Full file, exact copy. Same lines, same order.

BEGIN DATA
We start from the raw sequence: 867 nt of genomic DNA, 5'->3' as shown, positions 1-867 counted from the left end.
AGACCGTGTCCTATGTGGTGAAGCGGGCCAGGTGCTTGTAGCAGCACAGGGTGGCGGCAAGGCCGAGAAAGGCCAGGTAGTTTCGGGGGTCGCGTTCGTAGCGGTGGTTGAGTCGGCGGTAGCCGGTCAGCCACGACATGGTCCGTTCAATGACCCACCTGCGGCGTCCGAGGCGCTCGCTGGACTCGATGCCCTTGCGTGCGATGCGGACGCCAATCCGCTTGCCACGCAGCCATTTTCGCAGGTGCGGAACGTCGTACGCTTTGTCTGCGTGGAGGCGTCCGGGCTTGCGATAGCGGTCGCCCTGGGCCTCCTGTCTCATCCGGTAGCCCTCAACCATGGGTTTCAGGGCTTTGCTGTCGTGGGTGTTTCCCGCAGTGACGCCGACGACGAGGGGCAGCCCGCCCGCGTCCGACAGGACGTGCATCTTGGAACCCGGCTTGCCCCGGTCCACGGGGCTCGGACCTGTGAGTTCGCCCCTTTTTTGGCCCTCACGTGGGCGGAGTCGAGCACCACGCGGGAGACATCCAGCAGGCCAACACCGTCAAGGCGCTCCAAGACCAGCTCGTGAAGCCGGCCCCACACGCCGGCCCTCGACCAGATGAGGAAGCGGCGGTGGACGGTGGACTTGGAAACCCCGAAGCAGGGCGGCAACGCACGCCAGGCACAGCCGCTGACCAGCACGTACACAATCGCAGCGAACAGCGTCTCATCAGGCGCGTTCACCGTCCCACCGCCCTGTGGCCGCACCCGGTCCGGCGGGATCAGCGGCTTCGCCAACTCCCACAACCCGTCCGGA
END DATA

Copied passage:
We start from the raw sequence: 867 nt of genomic DNA, 5'->3' as shown, positions 1-867 counted from the left end.
AGACCGTGTCCTATGTGGTGAAGCGGGCCAGGTGCTTGTAGCAGCACAGGGTGGCGGCAAGGCCGAGAAAGGCCAGGTAGTTTCGGGGGTCGCGTTCGTAGCGGTGGTTGAGTCGGCGGTAGCCGGTCAGCCACGACATGGTCCGTTCAATGACCCACCTGCGGCGTCCGAGGCGCTCGCTGGACTCGATGCCCTTGCGTGCGATGCGGACGCCAATCCGCTTGCCACGCAGCCATTTTCGCAGGTGCGGAACGTCGTACGCTTTGTCTGCGTGGAGGCGTCCGGGCTTGCGATAGCGGTCGCCCTGGGCCTCCTGTCTCATCCGGTAGCCCTCAACCATGGGTTTCAGGGCTTTGCTGTCGTGGGTGTTTCCCGCAGTGACGCCGACGACGAGGGGCAGCCCGCCCGCGTCCGACAGGACGTGCATCTTGGAACCCGGCTTGCCCCGGTCCACGGGGCTCGGACCTGTGAGTTCGCCCCTTTTTTGGCCCTCACGTGGGCGGAGTCGAGCACCACGCGGGAGACATCCAGCAGGCCAACACCGTCAAGGCGCTCCAAGACCAGCTCGTGAAGCCGGCCCCACACGCCGGCCCTCGACCAGATGAGGAAGCGGCGGTGGACGGTGGACTTGGAAACCCCGAAGCAGGGCGGCAACGCACGCCAGGCACAGCCGCTGACCAGCACGTACACAATCGCAGCGAACAGCGTCTCATCAGGCGCGTTCACCGTCCCACCGCCCTGTGGCCGCACCCGGTCCGGCGGGATCAGCGGCTTCGCCAACTCCCACAACCCGTCCGGA